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International Journal of Poultry Science
  Year: 2003 | Volume: 2 | Issue: 4 | Page No.: 251-255
DOI: 10.3923/ijps.2003.251.255
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Role of Maternal Antibodies in Protection Against Infectious Bursal Disease in Commercial Broilers

Zaheer Ahmed and Saeed Akhter

Chicks from broiler breeders with known Infectious Bursal Disease Virus (IBDV) vaccination history were examined for residual maternal and experimentally induced antibodies and their role in protection against IBDV. Maternal antibodies in unvaccinated chickens persisted in chicks up to 21 days as determined by ELISA with complete decay by 28 and 35 days. Experimental challenge with live IBDV protected chicks up to 14 days and resulted in 10 to 20% mortality thereafter. However, a group vaccinated with Bursine-2 and challenged with IBDV exhibited mortality in the first week post hatch and followed by complete protection until 8 weeks. These studies suggest that while maternal antibodies against IBDV persist and may protect chicks during the first 14 days of age, they may also interfere with earlier vaccine-mediated protection. Depending upon the flock IBDV antibody status, a customized vaccination regimen may be crucial for complete protection.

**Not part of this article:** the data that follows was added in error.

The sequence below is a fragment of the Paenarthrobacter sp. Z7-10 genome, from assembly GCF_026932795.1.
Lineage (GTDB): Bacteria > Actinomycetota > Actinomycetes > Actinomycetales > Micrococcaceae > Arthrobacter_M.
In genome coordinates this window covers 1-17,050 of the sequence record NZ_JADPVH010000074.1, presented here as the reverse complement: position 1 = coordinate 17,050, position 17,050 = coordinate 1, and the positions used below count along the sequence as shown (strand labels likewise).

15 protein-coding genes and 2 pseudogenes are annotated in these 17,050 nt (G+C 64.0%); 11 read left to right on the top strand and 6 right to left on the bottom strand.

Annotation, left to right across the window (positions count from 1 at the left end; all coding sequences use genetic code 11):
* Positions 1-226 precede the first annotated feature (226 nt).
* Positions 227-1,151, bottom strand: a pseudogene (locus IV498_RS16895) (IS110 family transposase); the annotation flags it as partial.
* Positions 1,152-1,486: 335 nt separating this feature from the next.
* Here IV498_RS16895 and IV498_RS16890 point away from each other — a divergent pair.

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  •    Antibody Response to Newcastle Disease Vaccine of Cockerels Challenged with Virulent Infectious Bursal Disease Virus and Administered Some Complementary and Alternative Therapies
  •    Economic Impact of Recurrent Outbreaks of Gumboro Disease in a Commercial Poultry Farm in Kano, Nigeria
  •    Pathological Study of SPF Chickens Experimentally Infected with a Chinese IBDV Strain BC6/85
How to cite this article:

Zaheer Ahmed and Saeed Akhter , 2003. Role of Maternal Antibodies in Protection Against Infectious Bursal Disease in Commercial Broilers. International Journal of Poultry Science, 2: 251-255.

DOI: 10.3923/ijps.2003.251.255






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